Reservations: Mathematical (Badiou) and quantum (Barad) ontologies do not much deal in truth in senses 1,2 and 3: concepts of void, multiplicity, intra-action and topology - of the foam of being/becoming – are not crystalline, though persuasively descriptive.
Response: this (descriptive) ontology clashes with (elegant) administration to produce the historical (persuasion, work) as performance of truth in hypothesis testing, verdicts to be picked over.

First diagram on truths

and their contraries.


A) Truth is a practice and therefore requires media through which it can be practiced: instruments for capturing evidence, means of storing and ordering arguments and beliefs, modes of transmission, persuasion, establishing.
b) therefore truth has a history. As a practice, truth therefore has a media history. The first diagram allows for histories of modes of proof and typologies of data, for example.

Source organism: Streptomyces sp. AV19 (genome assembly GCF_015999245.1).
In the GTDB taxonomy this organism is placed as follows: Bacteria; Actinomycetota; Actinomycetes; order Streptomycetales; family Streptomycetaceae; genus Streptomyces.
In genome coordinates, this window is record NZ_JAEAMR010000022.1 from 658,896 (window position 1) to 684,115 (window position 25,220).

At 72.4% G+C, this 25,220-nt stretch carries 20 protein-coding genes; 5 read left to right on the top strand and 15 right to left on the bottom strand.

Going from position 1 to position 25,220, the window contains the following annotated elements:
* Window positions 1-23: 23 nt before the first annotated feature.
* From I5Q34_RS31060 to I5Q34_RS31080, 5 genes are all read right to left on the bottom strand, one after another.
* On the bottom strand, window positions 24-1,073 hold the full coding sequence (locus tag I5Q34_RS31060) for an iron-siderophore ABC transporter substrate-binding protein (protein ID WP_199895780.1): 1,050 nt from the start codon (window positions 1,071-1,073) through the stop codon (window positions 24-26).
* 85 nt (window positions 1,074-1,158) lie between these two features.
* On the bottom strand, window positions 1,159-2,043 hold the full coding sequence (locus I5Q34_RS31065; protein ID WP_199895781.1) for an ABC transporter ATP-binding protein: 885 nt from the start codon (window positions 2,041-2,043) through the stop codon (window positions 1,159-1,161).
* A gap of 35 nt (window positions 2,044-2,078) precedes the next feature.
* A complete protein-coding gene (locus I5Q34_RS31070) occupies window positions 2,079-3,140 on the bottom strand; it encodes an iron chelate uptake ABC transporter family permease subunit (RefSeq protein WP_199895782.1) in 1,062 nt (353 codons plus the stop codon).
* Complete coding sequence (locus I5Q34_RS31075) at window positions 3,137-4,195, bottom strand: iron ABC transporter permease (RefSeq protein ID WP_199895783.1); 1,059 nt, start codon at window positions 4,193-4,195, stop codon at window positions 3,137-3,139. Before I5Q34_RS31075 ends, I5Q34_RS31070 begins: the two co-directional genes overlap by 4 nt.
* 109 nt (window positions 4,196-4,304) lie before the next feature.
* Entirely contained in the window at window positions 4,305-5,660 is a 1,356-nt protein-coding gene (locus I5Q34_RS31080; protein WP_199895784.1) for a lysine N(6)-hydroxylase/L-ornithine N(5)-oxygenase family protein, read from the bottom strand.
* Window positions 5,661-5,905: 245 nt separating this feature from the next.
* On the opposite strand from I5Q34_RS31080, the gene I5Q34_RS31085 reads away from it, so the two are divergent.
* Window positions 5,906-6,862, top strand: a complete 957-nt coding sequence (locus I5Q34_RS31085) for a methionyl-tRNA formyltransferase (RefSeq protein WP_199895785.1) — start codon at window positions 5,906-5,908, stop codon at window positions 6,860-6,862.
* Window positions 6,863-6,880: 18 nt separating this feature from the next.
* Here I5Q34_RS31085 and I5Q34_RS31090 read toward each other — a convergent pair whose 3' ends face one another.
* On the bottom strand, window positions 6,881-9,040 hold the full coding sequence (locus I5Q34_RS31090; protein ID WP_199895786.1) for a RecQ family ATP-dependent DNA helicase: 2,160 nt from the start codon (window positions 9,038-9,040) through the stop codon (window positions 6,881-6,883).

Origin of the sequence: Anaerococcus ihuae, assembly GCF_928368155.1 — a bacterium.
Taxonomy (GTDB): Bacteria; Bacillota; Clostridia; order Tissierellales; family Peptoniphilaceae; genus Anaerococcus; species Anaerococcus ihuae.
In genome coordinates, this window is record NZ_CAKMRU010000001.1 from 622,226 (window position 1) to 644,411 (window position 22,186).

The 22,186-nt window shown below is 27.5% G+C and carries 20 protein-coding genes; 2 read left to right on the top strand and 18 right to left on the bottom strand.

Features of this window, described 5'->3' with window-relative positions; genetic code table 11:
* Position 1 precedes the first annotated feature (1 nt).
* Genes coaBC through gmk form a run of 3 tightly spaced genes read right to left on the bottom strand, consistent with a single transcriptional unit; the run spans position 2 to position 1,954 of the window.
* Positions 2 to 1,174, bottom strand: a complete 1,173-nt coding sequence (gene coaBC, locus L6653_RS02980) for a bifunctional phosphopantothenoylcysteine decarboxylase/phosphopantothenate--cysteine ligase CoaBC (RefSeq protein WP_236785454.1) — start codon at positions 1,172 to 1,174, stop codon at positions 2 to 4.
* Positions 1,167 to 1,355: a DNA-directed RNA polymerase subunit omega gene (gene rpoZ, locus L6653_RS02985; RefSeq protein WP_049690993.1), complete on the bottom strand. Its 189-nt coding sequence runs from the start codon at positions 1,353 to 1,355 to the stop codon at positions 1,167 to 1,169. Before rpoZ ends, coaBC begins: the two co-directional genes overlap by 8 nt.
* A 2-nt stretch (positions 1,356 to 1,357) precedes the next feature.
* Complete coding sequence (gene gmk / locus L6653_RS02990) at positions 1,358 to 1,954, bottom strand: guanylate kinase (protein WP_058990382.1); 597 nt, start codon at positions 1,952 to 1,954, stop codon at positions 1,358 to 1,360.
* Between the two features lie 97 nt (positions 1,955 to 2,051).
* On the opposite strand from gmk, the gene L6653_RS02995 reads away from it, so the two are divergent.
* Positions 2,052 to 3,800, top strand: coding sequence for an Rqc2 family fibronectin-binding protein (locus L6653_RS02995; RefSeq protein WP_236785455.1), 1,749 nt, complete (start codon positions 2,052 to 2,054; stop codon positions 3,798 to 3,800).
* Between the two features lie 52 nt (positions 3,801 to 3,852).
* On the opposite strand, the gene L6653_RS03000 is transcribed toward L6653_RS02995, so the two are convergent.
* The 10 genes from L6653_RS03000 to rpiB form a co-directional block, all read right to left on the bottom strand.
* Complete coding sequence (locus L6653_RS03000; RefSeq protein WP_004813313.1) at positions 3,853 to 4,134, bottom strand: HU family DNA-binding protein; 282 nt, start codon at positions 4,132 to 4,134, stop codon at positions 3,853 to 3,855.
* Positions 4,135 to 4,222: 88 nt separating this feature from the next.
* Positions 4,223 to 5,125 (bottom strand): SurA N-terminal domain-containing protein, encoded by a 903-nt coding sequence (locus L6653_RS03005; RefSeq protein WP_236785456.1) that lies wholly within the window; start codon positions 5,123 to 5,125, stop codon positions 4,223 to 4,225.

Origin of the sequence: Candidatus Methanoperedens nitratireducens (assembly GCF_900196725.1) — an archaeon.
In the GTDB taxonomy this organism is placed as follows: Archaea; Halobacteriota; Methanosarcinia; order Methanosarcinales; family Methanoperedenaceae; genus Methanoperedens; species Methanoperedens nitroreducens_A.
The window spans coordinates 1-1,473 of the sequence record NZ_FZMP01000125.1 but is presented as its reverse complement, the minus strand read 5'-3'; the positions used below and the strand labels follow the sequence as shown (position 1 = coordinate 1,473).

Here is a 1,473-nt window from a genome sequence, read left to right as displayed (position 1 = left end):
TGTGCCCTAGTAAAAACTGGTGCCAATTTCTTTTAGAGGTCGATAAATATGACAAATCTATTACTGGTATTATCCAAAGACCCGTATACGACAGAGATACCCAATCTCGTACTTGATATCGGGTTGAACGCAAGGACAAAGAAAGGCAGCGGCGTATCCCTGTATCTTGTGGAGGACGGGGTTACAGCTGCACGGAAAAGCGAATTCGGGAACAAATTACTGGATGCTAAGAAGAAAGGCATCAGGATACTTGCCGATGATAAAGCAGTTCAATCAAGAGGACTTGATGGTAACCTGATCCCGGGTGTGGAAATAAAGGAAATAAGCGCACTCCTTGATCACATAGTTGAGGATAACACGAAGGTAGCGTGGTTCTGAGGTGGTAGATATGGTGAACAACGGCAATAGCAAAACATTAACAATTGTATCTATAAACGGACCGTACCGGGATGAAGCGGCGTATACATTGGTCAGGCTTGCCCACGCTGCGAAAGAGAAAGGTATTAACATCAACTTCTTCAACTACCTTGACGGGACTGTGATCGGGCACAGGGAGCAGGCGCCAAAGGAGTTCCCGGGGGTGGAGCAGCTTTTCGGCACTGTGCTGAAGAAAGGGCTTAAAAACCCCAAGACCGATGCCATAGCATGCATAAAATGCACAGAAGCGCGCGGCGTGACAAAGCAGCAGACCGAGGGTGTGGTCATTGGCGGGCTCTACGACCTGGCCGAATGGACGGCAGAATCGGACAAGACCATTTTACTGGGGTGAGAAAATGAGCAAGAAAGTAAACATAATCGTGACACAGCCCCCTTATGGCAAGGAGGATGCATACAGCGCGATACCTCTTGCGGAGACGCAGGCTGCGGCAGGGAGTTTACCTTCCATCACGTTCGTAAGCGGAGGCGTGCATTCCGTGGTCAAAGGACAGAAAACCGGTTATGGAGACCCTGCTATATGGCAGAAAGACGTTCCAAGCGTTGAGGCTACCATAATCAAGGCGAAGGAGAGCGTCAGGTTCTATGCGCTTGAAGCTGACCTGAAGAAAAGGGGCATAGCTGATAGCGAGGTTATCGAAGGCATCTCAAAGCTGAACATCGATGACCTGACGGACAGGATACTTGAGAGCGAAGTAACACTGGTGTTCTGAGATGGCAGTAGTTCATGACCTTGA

Tuesday, July 24, 2018

Saturday, July 7, 2018

After Santayana

Those who do not consider digital media are condemned to serve them.

I thought I had better look up the source of the Santayana quote I was rewriting. It appears in a paragraph headed "Continuity necessary to progress". The context is quite shocking a hundred and ten years later. This is how it reads:

Progress, far from consisting in change, depends on retentiveness. When change is absolute there remains no being to improve and no direction is set for possible improvement: and when experience is not retained, as among savages, infancy is perpetual. Those who cannot remember the past are condemned to repeat it.